For women all over the world, the promises of innovative contraception option, Essure seemed like a dream come true.
A simple metal and fibre coil, small in size, that could be easily installed by a doctor in just 15 minutes and promised 99.8 percent protection against pregnancy.
However, in reality this revolutionary contraceptive ended up more like a nightmare. Hundreds of women who had it implanted have found themselves unexpectedly pregnant and having to deal with the consequences of an abortion or the raising of a child that wasn’t planned. Others have suffered intense pain from side effects that have left them needing sudden invasive surgery and even hysterectomies.
It’s available both in Australia and the United States, but although it’s currently at the centre of controversy and review in America, nothing at all is being done about this questionable contraceptive here at home. With more than 750,000 women estimated to be using the birth control around the world, which is billed by Bayer, the company that produces it, as a permanent contraceptive solution, there’s quite a bit to worry about.
Now, consumer activist Erin Brockovich has thrown her own name and energy behind the campaign, demanding that Bayer pull the contraceptive off the shelves and increasing awareness about the potential side effects by sharing the stories of the women involved.
“How many women have to be harmed before we stop?” Brockovich said on Seven’s Sunday Night. “If 20,000 men’s penises were falling off, the world would stop.”
Despite the strong criticism, Bayer stands behind the contraceptive’s ‘benefit-risk profile’ and claims that it investigates all instances where issues have resulted from the use of the drug. However, for many women planning on using Essure, they simply aren’t aware of what they could be getting into. Since the drug entered the market, the list of issues has been getting longer and more worrying. The coils have found to have migrated to different parts of the body, perforate reproductive tissues, break on removal, and cause intense haemorrhaging. Some women have even died from these injuries.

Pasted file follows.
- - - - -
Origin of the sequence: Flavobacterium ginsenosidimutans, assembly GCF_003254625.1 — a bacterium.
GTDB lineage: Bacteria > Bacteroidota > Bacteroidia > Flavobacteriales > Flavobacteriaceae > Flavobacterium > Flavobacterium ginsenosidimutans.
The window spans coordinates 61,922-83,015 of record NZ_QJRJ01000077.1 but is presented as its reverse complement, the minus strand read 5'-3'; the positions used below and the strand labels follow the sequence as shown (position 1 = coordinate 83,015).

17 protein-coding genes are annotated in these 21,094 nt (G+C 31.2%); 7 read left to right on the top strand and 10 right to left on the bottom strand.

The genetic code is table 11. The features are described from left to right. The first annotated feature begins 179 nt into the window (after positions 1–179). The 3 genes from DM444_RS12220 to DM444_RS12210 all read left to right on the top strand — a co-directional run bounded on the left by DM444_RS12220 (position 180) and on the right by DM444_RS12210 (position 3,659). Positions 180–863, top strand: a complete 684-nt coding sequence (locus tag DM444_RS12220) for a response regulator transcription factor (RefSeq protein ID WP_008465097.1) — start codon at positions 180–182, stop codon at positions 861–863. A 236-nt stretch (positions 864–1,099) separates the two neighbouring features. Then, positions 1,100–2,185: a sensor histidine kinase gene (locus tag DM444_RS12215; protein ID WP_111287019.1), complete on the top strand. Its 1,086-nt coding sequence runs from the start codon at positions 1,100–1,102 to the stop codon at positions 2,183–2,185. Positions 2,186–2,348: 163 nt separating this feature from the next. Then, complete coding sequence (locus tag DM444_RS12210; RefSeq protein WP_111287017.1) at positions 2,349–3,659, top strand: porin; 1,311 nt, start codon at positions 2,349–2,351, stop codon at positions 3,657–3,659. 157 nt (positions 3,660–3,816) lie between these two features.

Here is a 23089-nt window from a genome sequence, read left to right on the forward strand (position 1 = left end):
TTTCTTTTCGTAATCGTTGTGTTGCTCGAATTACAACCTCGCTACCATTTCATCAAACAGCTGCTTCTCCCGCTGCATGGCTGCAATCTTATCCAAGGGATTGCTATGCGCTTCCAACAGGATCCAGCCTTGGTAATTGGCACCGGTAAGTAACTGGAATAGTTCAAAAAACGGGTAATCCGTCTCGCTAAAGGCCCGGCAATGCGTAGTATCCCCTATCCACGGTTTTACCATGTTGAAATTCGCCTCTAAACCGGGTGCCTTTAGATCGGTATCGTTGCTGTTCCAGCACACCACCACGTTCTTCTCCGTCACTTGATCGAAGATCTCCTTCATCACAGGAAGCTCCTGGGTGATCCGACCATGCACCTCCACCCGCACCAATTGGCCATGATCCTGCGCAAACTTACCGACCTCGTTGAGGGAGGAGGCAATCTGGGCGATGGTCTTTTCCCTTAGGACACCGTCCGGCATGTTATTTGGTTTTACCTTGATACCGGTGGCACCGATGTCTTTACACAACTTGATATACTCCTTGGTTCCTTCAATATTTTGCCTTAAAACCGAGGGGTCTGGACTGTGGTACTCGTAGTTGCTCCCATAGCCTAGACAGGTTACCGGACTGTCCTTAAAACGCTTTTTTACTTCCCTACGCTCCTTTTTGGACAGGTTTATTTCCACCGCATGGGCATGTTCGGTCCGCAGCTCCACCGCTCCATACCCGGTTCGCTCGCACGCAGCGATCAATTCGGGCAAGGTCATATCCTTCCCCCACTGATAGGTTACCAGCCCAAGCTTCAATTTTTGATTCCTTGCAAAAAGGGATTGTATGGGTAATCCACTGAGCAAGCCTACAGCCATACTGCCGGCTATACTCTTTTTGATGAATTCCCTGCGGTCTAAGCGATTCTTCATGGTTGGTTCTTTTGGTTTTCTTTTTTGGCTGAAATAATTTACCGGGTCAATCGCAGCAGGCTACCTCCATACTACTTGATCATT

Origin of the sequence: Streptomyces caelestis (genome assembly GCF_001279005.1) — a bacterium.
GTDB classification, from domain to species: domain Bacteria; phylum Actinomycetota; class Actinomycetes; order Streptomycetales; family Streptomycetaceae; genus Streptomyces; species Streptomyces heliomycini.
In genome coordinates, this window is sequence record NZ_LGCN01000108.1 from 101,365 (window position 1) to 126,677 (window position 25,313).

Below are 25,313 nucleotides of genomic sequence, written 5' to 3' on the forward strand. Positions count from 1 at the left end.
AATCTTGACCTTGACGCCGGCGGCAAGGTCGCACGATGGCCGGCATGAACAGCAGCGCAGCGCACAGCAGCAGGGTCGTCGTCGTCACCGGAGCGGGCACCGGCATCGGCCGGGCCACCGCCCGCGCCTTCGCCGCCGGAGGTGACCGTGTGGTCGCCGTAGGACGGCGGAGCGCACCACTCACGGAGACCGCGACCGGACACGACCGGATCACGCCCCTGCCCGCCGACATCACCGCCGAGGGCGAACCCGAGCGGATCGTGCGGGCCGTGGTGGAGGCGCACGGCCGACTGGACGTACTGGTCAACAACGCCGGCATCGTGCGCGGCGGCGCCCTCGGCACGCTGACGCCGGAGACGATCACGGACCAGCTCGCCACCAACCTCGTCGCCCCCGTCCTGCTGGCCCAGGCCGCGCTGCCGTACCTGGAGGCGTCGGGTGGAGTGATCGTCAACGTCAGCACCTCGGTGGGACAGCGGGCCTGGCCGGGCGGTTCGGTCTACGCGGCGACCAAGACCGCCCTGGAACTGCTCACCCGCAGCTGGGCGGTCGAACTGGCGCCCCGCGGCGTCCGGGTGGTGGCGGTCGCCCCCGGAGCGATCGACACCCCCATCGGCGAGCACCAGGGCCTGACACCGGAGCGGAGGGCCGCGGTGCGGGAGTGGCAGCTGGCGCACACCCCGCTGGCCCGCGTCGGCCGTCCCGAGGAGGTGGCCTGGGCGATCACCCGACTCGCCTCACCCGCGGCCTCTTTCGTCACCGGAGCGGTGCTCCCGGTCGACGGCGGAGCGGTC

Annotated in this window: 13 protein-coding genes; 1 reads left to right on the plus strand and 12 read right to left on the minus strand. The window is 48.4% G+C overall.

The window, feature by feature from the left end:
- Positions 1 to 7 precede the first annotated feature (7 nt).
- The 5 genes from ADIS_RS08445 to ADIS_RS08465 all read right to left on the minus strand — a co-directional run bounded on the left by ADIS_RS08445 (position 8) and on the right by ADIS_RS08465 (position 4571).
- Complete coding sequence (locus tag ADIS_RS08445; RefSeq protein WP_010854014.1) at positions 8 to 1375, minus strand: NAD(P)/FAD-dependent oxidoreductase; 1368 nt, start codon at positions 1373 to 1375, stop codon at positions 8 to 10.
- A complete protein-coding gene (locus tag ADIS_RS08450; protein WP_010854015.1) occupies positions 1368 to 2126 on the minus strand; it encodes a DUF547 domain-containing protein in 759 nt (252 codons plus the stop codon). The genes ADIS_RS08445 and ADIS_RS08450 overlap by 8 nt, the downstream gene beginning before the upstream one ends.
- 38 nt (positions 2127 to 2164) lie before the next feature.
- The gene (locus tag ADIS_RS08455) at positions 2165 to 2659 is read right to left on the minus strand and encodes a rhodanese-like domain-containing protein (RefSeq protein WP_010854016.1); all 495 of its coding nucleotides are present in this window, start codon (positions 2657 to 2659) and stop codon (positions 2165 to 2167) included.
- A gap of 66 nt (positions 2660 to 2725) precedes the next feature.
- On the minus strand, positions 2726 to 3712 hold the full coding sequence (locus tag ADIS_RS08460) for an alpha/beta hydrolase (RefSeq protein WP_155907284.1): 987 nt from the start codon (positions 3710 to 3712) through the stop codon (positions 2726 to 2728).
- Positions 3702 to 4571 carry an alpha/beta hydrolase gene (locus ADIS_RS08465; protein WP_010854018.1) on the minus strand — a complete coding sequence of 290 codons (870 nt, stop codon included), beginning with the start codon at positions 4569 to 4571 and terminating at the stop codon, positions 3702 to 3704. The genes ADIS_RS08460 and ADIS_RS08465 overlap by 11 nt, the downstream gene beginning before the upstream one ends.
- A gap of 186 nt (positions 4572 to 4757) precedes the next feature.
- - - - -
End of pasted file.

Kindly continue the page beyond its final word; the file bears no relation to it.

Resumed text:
Take for example an NSW mum, who, while she had Essure implanted, fell pregnant three times, resulting in two terminations and one live birth — her daughter Rya. She later found out that the coils weren’t sitting right, and were pushing right up against her fallopian tubes. Without any other options, she had a hysterectomy.
“The pain is excruciating,” she told Sunday Night. “I would definitely tell women to run away if they hear the word ‘Essure’, you know, for your own peace of mind, for your health. Run away.”
The amazing thing is Nina isn’t alone. In America, where the contraceptive is available to a wider pool of women, a Facebook group called Essure Problems, started by another Essure patient, Angie Fermalino has almost 24,000 members. Women are able to share their stories and get support from others on their journey back to better health.
“There’s too many voices, there’s too many women harmed,” said Erin Brockovich. We agree.
It doesn’t seem like too much to ask that a contraceptive will do what it’s advertised: stop you from getting pregnant. This is especially true if its advertised rate of effectiveness is 99.8%, almost perfect, with just a small margin for error. But the sheer number of women who have fallen pregnant, and the many more who are suffering from the unexplained side effects of the device are far more than a margin. All these women want is to have their stories recognised, and to have Essure pulled from the shelves and declared dangerous, ineffective and not appropriate for use.